Jonna - I didn't know that it needed light to germinate. Probably problem number 1. I did sow them at room temperature and then gave them a chill period. Then they're supposed to germinate at 41 to 53 degrees F. Was this your experience? Thanks so much for your response.
Usually I winter sow my Primula's (without giving them a warm period first) , but in August I sowed Primula capitata and they germinated quick without a cold period.
Just sprinkle the seeds on the surface. If you don't winter sow them, don't give them water from above (unless you have a very fine sprayer), otherwise the seeds may be washed into the ground. Just water them from the bottom. Don't overwater them, but never let them dry out.
I think not giving them light was your problem last year. If you got viable seeds, they'll germinate this time.
I started with three plants two or three years ago. I unintentionally left old flowers on the plants and they reseeded. I was surprised and excited. Does that count as winter sowing? They are not visible right now, but there must be at least a dozen now.
Thanks for the great advice. I'm ready to start sowing some seeds this weekend.
Shune - I'm hoping the plants will overwinter here since I think I may be pushing the zone a little. If it survives here, I'll be more than happy if it self-sows.
Cindy, you can leave them outside all winter, they'll germinate in spring. If you have enough seeds you can try to sow them indoors too.
Shune, it does count as uncontrolled winter sowing or sowing in autumn, haha. But the 'real' winter sowing is controlled, because the containers protect the seeds and later the seedlings against havy rain, slugs, mice, etc.
And self sowing is very nice if you want more plants, but if you want to grow new plants, winter sowing is a good option.
Well, it's the same here. I'm glad my Primula's Denticulata Lilac self sowed. Usually I oversee Primula seedlings in my garden because they're so very small and growing slowly in the beginning, so they are usually killed when I'm weeding.
Primula's grow very well in my zone 6, but the Primula Denticulata lilac is my favourite, because it has the biggest flowers and it's the first Primula that blooms here. The picture shows just a young plant, but I need really a space of at least 40cm when they grow up.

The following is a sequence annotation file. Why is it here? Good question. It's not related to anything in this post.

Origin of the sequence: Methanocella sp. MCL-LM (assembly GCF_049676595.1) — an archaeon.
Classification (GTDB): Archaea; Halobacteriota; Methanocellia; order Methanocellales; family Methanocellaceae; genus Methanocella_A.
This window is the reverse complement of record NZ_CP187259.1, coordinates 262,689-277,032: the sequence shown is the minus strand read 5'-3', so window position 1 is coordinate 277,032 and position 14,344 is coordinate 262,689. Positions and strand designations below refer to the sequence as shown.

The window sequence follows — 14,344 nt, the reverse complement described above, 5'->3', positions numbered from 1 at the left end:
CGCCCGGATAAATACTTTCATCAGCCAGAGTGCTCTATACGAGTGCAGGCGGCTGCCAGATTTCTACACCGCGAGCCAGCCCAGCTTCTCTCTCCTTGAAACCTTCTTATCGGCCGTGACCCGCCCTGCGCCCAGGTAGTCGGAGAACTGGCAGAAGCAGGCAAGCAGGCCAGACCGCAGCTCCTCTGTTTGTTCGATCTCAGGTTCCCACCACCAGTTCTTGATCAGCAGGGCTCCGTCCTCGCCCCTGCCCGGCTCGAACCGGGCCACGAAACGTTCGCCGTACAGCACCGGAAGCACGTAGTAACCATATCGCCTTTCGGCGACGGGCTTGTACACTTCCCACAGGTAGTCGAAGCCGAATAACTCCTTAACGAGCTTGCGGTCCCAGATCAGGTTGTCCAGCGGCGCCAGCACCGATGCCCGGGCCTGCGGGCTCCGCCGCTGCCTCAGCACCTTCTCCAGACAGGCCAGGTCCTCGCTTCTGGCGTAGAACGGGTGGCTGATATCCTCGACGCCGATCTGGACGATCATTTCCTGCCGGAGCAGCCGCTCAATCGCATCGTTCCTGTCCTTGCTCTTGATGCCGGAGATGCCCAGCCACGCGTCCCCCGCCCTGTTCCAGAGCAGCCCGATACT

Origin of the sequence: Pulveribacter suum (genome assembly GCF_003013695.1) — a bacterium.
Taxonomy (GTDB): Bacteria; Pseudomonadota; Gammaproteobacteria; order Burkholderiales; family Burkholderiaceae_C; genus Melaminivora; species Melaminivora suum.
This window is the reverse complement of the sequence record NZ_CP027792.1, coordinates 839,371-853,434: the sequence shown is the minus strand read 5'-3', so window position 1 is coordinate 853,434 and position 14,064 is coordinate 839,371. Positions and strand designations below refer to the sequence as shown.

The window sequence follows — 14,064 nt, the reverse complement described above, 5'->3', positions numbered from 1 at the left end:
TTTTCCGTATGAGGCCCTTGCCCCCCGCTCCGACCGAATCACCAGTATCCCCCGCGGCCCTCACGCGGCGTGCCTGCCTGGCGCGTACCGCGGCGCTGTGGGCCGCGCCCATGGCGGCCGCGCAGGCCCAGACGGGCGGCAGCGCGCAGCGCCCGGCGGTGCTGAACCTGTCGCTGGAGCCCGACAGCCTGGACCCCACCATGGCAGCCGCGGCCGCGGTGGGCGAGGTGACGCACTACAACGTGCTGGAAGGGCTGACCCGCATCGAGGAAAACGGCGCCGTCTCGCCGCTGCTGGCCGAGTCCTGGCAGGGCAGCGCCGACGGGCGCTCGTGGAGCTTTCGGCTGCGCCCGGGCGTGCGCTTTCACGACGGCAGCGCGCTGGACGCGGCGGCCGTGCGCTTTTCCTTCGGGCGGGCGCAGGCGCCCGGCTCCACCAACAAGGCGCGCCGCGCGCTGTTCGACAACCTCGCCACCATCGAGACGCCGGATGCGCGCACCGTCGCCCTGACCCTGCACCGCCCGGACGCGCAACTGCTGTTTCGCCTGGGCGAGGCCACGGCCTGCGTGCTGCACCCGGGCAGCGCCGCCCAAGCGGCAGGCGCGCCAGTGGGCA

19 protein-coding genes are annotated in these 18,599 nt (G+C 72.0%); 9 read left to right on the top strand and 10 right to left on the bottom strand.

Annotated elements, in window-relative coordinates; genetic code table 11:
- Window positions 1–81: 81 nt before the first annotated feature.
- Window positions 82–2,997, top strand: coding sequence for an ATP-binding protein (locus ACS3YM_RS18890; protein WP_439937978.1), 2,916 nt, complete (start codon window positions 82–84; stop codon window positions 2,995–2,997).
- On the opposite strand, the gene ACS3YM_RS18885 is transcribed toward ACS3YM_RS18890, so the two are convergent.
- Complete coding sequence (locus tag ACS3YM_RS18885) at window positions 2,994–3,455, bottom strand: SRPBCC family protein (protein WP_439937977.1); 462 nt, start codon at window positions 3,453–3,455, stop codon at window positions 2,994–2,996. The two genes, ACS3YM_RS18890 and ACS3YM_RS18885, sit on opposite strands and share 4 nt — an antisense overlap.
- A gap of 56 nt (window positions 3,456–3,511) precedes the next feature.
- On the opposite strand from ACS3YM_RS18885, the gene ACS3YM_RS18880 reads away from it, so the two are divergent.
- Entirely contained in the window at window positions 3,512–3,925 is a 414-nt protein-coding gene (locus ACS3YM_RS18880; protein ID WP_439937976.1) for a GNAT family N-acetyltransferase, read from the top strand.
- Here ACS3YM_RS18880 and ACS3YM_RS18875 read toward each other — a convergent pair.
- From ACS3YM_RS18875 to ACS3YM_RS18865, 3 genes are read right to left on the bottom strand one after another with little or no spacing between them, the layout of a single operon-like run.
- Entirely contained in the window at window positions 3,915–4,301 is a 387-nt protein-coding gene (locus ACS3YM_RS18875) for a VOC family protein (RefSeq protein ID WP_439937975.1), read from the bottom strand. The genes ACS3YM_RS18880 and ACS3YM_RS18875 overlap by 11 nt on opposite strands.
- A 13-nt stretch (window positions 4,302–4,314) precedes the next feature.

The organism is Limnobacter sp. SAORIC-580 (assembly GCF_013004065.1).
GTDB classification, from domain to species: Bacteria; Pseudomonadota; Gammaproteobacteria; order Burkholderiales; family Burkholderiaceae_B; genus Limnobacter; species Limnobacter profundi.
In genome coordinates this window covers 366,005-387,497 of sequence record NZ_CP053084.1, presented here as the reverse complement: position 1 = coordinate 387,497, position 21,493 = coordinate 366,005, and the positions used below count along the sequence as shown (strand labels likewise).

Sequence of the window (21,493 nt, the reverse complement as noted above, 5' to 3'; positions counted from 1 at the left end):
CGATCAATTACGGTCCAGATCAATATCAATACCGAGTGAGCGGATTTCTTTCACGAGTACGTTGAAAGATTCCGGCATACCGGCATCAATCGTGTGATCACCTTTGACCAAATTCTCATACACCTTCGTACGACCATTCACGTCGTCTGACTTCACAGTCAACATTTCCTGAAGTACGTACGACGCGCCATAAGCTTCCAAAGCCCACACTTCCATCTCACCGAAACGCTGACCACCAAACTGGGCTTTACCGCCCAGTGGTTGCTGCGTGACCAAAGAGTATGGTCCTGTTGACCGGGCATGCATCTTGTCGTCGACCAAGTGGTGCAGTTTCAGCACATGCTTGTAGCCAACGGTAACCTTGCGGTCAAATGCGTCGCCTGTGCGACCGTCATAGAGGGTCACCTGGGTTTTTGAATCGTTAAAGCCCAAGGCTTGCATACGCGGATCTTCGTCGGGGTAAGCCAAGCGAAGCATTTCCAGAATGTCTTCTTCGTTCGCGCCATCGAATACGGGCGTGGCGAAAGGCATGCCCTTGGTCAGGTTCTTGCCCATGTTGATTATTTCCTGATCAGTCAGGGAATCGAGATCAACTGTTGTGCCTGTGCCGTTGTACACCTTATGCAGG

And I'm also in for new plants! I just winter sowed 200 new species. Usually at least 100 will germinate well.
Jonna - Those are beautiful! But I can't imagine starting 200 new species. Even 100 is stretching my resources. Do you do your WS differently than the milk jug technique? I have a portable cold frame that I use for protecting some more vulnerable perennials or shrub cuttings but I'm thinking if I got really ambitious, I could use that as one giant milk jug.
Keeping my fingers crossed on 'Miller's Crimson' as there were only 8 seeds left in the packet. But they are now nestled in a 4-pack inside a produce container outdoors. I don't have the right conditions for a lot of Primula but I'd love to have more.
Cindy, English is not my mother language, so I'm not quite sure what you mean by 'stretching my recources'. Can you please explain that to me?
Am I right that you're in zone 5? If so, you'll will be able to grow a lot of Primula's.
Well, 8 seeds is not much, but if they're viable it will give you a good start.
We have no giant milk jugs in Belgium, but I used to winter sow in containers from the Chinese take-away. They are from white plastic with a clear cover.
Last summer/autumn I started a new experiment. I sowed my seeds in vermiculite. Since the results were very promising I now winter sowed all my seeds in it. I bought 300 small containers for just $ 25. Usually I leave my containers outside, but since the vermiculite weighs hardly a few grams, I decided to place them in my unheated greenhouse, otherwise they will be blown away when we get heavy winds. But if you have no unheated greenhouse, you can place them outside if you cover them with something havy.